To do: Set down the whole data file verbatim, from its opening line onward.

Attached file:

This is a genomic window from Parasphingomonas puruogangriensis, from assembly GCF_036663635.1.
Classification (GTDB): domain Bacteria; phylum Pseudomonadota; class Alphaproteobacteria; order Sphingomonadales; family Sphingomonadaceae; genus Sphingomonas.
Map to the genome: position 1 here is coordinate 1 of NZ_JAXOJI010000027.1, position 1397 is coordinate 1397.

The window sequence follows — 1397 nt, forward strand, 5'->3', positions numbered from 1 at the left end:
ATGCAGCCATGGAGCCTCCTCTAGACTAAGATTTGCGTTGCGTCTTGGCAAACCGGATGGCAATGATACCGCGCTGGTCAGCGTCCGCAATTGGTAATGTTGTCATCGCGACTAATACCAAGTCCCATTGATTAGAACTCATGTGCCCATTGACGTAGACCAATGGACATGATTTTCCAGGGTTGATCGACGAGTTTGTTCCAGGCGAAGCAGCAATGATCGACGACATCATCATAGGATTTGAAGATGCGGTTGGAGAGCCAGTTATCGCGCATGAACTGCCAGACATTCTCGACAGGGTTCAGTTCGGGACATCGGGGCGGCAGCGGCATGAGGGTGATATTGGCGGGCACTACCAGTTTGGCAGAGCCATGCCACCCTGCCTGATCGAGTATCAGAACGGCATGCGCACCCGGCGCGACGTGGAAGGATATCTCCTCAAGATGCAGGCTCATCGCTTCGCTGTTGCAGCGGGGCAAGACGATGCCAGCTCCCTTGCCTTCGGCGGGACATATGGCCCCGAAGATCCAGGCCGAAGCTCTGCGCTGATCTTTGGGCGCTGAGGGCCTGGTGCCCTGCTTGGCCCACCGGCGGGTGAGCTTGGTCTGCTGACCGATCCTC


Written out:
This is a genomic window from Parasphingomonas puruogangriensis, from assembly GCF_036663635.1.
Classification (GTDB): domain Bacteria; phylum Pseudomonadota; class Alphaproteobacteria; order Sphingomonadales; family Sphingomonadaceae; genus Sphingomonas.
Map to the genome: position 1 here is coordinate 1 of NZ_JAXOJI010000027.1, position 1397 is coordinate 1397.

The window sequence follows — 1397 nt, forward strand, 5'->3', positions numbered from 1 at the left end:
ATGCAGCCATGGAGCCTCCTCTAGACTAAGATTTGCGTTGCGTCTTGGCAAACCGGATGGCAATGATACCGCGCTGGTCAGCGTCCGCAATTGGTAATGTTGTCATCGCGACTAATACCAAGTCCCATTGATTAGAACTCATGTGCCCATTGACGTAGACCAATGGACATGATTTTCCAGGGTTGATCGACGAGTTTGTTCCAGGCGAAGCAGCAATGATCGACGACATCATCATAGGATTTGAAGATGCGGTTGGAGAGCCAGTTATCGCGCATGAACTGCCAGACATTCTCGACAGGGTTCAGTTCGGGACATCGGGGCGGCAGCGGCATGAGGGTGATATTGGCGGGCACTACCAGTTTGGCAGAGCCATGCCACCCTGCCTGATCGAGTATCAGAACGGCATGCGCACCCGGCGCGACGTGGAAGGATATCTCCTCAAGATGCAGGCTCATCGCTTCGCTGTTGCAGCGGGGCAAGACGATGCCAGCTCCCTTGCCTTCGGCGGGACATATGGCCCCGAAGATCCAGGCCGAAGCTCTGCGCTGATCTTTGGGCGCTGAGGGCCTGGTGCCCTGCTTGGCCCACCGGCGGGTGAGCTTGGTCTGCTGACCGATCCTC